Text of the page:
What To Avoid
Bigger isn’t always better, especially when it comes to pedestrian safety.
“Technology aside, looking at the increased popularity of pickup trucks and SUVs, sometimes those very large vehicles have high hood lines that can easily impede a driver's vision. Sometimes it can be hard, if not impossible, to see shorter pedestrians or children in front of you,” says Lum.
A recent Consumer Reports evaluation found that full-sized pickup trucks can have front blind zones that are 11 feet longer than that of a compact car and 7 feet longer than an SUV.
Though you might be interested in getting a larger vehicle such as an SUV or truck to help protect you in the event of an accident, it could do more harm to pedestrians and people inside smaller cars during a collision. A small study from the Insurance Institute for Highway Safety (IIHS) found that SUVS are more likely to cause fatal injuries to pedestrians than smaller cars.
In general, heavy vehicles that have a high bumper height may compromise driver visibility and cause more harm to a pedestrian during a collision by hitting their torso and vital organs instead of their legs and by being more likely to push the person forward and drive over them. While the Infrastructure Investment and Jobs Act may usher in more recommended changes to make hoods and bumpers of vehicles safer for pedestrians, it’s up to buyers to seek out lower hood heights, smaller front-end blind spots, and lighter utility vehicles in the meantime.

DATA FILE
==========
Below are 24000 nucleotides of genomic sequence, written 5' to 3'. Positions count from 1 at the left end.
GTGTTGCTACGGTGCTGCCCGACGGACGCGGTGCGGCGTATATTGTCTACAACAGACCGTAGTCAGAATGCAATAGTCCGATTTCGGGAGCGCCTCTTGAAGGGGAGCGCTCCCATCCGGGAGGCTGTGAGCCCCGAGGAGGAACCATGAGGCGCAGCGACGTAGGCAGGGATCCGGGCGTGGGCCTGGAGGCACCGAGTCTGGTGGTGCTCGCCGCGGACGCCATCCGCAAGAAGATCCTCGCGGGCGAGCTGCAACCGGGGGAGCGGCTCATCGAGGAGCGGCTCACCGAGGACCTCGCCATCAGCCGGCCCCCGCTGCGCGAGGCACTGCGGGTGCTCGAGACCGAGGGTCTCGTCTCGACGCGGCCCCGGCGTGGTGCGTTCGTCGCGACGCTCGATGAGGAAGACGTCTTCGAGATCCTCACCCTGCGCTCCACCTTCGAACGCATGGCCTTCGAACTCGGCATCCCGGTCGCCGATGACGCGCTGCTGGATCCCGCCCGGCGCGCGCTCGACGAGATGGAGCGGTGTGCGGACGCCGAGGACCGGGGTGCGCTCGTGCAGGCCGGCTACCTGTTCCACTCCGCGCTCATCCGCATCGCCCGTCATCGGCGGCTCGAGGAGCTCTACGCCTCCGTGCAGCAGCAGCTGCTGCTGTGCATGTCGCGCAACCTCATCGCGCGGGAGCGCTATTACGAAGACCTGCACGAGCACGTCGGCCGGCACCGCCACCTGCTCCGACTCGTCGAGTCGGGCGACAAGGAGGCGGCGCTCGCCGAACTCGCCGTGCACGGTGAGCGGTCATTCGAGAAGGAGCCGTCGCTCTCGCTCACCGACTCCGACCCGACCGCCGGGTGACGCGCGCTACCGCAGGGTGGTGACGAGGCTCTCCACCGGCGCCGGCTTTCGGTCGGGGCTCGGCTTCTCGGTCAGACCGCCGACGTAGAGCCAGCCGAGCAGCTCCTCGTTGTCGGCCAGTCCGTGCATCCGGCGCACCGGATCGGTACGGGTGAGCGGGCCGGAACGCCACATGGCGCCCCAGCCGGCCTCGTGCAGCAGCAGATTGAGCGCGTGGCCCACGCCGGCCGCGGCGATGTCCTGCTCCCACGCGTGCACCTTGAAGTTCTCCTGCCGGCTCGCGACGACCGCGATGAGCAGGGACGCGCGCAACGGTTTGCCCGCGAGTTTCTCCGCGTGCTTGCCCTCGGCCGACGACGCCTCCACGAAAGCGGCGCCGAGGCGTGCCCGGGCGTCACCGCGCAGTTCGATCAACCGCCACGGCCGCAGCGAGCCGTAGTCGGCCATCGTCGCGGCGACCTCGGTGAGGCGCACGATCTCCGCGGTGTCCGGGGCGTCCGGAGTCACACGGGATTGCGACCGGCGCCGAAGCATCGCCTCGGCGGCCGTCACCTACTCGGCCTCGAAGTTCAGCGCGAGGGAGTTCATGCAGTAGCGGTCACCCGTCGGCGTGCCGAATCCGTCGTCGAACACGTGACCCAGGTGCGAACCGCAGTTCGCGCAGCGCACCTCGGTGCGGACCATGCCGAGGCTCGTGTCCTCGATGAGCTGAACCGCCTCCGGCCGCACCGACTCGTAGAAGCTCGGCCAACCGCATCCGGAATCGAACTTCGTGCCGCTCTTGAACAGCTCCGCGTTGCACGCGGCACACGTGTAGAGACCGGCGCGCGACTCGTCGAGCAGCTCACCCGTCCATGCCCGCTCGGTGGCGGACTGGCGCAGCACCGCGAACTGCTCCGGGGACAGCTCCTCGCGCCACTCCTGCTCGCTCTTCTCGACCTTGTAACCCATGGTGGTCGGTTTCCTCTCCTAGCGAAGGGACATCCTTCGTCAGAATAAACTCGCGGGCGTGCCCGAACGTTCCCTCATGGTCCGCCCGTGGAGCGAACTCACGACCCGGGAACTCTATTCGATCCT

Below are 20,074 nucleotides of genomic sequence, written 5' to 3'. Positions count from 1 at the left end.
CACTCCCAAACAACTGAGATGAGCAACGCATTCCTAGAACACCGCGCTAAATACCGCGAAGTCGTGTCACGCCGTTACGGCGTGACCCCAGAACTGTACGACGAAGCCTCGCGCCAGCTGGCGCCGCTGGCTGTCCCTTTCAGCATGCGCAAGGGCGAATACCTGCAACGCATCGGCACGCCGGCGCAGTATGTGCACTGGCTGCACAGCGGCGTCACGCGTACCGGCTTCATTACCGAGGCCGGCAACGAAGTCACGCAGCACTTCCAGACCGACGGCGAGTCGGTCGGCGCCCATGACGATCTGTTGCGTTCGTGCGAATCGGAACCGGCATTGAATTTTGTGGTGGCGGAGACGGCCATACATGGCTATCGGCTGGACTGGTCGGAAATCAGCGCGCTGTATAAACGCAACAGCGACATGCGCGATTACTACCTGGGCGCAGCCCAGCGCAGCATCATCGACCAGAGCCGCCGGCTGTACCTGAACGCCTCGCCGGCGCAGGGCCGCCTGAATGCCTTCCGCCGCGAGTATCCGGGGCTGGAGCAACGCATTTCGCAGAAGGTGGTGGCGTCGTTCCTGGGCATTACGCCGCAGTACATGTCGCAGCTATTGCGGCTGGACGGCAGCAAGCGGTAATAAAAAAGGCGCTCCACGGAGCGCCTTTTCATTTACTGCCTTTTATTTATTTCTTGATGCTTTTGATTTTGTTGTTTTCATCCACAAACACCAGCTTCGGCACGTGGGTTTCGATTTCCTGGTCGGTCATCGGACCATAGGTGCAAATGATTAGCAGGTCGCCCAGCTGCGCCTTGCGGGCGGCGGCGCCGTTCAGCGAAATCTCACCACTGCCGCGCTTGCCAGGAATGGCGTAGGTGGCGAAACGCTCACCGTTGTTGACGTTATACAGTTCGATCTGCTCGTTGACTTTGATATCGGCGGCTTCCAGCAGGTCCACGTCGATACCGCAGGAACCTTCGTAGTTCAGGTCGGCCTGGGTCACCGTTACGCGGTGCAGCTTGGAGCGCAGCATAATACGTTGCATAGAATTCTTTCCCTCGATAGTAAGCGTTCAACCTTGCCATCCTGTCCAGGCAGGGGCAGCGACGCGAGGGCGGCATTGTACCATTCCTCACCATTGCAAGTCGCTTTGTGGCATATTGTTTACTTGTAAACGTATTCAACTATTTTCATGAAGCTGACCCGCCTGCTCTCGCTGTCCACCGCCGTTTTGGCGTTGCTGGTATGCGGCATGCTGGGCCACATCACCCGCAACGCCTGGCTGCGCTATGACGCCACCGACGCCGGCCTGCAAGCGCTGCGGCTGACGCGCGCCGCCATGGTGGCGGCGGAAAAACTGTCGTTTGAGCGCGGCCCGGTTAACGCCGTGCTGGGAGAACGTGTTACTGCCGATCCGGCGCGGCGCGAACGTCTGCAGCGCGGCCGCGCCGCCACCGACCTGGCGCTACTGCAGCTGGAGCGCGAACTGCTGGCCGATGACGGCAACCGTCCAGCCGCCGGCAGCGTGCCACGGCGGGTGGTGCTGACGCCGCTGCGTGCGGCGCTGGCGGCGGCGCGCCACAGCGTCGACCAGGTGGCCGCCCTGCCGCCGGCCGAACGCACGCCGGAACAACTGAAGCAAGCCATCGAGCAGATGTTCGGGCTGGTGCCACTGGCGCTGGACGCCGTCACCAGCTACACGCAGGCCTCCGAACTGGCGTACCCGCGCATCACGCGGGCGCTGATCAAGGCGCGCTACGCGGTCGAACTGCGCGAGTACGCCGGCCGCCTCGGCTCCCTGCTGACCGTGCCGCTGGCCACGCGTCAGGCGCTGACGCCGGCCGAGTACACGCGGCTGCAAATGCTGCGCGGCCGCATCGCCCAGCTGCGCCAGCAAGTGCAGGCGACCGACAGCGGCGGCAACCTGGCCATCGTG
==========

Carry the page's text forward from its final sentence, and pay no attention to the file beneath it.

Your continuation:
Getting a new vehicle with all of the latest safety technology can help lessen the likelihood of hitting a pedestrian. Despite advances in technology, nothing is perfect. For example, the IIHS found that many automatic emergency braking systems don’t work very well in the dark. Plus, weather conditions like rain or icy roads may affect driver assistance systems as well.
In other words, there are no foolproof features, and it’s important for drivers to stay alert and always look twice for other drivers, pedestrians, and cyclists. Be aware of your surroundings, make turns carefully, and don’t speed. In the end, technology should be an aid and not a replacement for driver safety.